Flinders graduate Associate Professor Simone Ulalka Tur’s background in arts research and Indigenous education underpins her transformative role as Flinders University’s inaugural Pro Vice-Chancellor (Indigenous).
In February 2020, Associate Professor Simone Ulalka Tur (MEdSt ’02, PhD(EHLT) ’18), from the Yankunytjatjara community in north-west South Australia, was appointed to the new role, following six months acting in the position, shared with colleague Dr Ali Gumillya Baker (MA(EHLT) (Cwk) ’02, PhD(EHLT) ’18), from the Mirning community.
Responsible for enhancing respect for Indigenous knowledges and advancing Indigenous outcomes across education, research, employment and wellbeing, she also guides the Yunggorendi Student Engagement – a Flinders University hub that supports Aboriginal and Torres Strait Islander students to succeed.
Key priorities this year include overseeing new Indigenous governance structures at Flinders and the implementation of an enormous project – the University’s first Reconciliation Action Plan (RAP).
May 2020 saw the finalisation of the RAP – the result of an extensive consultation phase during 2019 that was enthusiastically embraced by staff, students and alumni across South Australia and the Northern Territory.
It contains an extensive set of goals and deliverables to foster deeper engagement with Aboriginal and Torres Strait Islander students and staff, but Associate Professor Tur says that’s only the beginning.
‘The plan will need a strong and focused process to be implemented, and will build on the commitment and momentum of students and staff throughout its development. This will require a collective effort, as many employees will have new responsibilities to deliver the outcomes,’ she says.
The University’s aspirations for Indigenous advancement extend well beyond its campuses, and Associate Professor Tur says strengthening external connections is essential for a community oriented approach.
‘It was important to include perspectives and knowledges of the broader Indigenous community,’ she says.
As part of the RAP consultation, Associate Professor Tur visited Arrernte traditional owners around Alice Springs with Dr Baker, senior lecturer and convenor of the Indigenous Studies and Australian Studies majors at Flinders University, and Dr Maree Meredith (PhD(HlthSc) ’18), Acting Director of the University’s Poche Centre for Indigenous Health.
‘It’s about building relationships, engaging in conversations about advancing Indigenous opportunities through education.’
This extends to the exciting new initiative of employing Elders on campus.
‘Through the leadership of The Poche Centre for Indigenous Health and Flinders College of Medicine and Public Health, Flinders Northern Territory recently appointed two new Elders on Campus, Mr Richard Fejo and Dr Pat Miller AO. We also plan to have an Elder on Campus at Bedford Park this year,’ says Associate Professor Tur.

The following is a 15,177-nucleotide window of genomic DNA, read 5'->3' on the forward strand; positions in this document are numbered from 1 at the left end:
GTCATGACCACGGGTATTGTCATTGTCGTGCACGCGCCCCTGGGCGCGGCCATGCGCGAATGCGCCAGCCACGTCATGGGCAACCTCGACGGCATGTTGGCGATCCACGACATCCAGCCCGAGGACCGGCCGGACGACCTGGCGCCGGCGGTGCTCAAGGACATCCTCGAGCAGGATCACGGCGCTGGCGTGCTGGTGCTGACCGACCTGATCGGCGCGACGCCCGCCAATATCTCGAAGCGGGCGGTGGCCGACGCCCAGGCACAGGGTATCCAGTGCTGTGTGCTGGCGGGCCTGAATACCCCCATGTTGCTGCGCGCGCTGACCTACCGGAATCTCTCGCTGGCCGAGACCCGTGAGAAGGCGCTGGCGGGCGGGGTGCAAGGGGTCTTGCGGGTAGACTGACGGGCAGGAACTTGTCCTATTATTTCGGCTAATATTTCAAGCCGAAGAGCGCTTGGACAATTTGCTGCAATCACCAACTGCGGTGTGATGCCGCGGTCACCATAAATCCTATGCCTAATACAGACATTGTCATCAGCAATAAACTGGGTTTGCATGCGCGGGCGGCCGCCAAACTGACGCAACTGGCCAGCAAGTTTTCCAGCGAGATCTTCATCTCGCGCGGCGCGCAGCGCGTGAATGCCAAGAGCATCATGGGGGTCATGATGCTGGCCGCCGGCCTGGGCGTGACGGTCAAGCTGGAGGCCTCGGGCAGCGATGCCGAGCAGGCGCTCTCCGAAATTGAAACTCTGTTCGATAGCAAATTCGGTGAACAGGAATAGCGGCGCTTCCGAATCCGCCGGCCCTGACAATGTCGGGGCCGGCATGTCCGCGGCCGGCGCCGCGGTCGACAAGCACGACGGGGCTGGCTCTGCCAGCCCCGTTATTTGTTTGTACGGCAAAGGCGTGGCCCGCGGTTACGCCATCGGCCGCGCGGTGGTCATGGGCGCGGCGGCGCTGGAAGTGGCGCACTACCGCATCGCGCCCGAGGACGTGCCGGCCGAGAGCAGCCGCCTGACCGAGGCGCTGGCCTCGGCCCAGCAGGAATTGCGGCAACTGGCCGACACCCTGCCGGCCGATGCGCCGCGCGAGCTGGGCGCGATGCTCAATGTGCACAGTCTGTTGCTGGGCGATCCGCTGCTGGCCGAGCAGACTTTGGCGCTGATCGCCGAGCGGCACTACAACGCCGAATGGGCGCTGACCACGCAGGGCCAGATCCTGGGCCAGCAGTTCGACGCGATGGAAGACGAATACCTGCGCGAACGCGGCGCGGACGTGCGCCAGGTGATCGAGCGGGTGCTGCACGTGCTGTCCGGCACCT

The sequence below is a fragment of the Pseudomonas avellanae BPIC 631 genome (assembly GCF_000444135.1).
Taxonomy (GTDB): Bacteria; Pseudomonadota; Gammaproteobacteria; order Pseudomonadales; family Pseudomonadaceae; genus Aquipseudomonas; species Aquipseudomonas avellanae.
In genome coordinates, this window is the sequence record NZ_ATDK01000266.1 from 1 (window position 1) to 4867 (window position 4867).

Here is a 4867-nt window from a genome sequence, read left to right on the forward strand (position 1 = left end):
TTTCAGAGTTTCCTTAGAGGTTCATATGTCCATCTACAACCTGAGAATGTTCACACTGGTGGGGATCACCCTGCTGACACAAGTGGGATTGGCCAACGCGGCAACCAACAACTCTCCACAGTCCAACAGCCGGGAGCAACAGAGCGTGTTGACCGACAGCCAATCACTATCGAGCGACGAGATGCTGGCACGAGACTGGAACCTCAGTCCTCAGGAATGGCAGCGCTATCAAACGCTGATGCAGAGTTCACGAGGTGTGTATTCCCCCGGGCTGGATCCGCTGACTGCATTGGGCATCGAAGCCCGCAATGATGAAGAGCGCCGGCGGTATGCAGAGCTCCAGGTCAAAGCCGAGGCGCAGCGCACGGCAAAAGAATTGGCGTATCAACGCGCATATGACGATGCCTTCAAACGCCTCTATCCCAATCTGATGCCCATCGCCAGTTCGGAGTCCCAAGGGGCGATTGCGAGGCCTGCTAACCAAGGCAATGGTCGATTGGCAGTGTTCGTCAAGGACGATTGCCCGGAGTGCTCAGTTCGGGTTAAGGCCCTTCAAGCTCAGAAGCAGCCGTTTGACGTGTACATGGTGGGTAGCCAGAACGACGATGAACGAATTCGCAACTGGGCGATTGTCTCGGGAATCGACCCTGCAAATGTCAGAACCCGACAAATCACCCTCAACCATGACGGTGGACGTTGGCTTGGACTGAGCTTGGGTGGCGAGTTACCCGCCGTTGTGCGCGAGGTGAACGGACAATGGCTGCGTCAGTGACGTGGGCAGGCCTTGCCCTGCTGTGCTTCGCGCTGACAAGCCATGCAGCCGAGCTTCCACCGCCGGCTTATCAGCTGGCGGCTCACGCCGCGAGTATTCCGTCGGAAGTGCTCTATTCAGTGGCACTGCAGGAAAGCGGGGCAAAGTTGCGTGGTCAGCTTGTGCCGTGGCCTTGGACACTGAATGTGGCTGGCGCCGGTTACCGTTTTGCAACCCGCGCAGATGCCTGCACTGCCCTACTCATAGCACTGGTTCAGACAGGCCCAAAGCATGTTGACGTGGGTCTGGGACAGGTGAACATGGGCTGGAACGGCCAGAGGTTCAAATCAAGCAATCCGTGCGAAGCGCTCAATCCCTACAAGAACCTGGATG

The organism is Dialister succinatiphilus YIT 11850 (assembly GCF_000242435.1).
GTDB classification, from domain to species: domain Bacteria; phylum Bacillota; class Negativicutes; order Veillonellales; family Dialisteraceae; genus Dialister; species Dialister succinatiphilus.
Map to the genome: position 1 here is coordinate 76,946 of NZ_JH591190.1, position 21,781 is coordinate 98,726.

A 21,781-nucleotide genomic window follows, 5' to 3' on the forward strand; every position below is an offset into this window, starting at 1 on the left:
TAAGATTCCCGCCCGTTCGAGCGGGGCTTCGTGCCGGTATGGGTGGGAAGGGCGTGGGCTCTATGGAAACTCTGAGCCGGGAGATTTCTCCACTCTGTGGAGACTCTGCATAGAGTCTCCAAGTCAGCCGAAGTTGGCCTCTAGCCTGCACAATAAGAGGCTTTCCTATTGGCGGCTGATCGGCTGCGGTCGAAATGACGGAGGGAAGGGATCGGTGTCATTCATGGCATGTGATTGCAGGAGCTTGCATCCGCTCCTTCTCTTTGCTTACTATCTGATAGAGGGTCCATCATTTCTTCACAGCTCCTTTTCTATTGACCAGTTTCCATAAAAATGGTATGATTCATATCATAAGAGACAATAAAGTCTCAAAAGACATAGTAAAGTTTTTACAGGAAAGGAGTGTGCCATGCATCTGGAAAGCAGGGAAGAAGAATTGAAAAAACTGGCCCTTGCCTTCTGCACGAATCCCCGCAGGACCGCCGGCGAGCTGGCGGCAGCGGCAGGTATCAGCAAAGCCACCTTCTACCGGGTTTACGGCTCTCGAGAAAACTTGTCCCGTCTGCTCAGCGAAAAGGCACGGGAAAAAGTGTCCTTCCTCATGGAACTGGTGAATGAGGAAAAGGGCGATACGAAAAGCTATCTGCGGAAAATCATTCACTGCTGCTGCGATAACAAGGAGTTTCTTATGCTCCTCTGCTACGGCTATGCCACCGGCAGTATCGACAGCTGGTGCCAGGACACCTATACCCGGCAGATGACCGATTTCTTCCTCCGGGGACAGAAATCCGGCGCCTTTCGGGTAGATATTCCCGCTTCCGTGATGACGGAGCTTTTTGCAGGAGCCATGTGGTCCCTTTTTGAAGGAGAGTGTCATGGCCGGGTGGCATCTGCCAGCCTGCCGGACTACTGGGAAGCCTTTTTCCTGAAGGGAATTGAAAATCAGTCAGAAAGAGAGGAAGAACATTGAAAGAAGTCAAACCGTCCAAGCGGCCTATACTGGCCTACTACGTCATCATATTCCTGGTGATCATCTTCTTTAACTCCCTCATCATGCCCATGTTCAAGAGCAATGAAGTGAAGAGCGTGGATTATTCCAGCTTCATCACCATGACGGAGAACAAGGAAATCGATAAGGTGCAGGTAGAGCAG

The Elders will contribute to the new Indigenous governance structures and help shape fresh initiatives, while enhancing Indigenous perspectives, staff recruitment and student support.
‘This rich community involvement is key to supporting our Indigenous engagement across all areas, and can inform further approaches on how we engage in research, meet the needs of communities and engage ethically as a university,’ says Associate Professor Tur.
‘It highlighted the significance of Indigenous languages, a view which also came across strongly in internal discussions.’
Completing her PhD at Flinders, Associate Professor Tur has been a member of staff since 1998, including Director of Yunggorendi for four years.
‘The biggest change for me with this new role is the broader engagement, which requires an outward-looking perspective.’
To achieve this, she is drawing on her arts knowledge and using performance to convey complex ideas and Indigenous views. As part of a collective of four female Aboriginal academics in The Unbound Collective, Associate Professor Tur creatively enacts critical responses to colonial archives. The sought-after group has performed nationally, including the launch of The National 2019: New Australian Art exhibition at the Art Gallery of New South Wales.
‘It will no doubt be a challenge, but I think it’s important to maintain my research and arts practice as part of this role,’ she says.
‘I see creative arts and creative thinking as integral to implementing strategies that relate to Indigenous advancement.’
Flinders University’s Innovate RAP
The Reconciliation Action Plan aims to enhance respect for Indigenous knowledges and advance Indigenous outcomes across education, research, employment and wellbeing at Flinders University. flinders.edu.au/RAP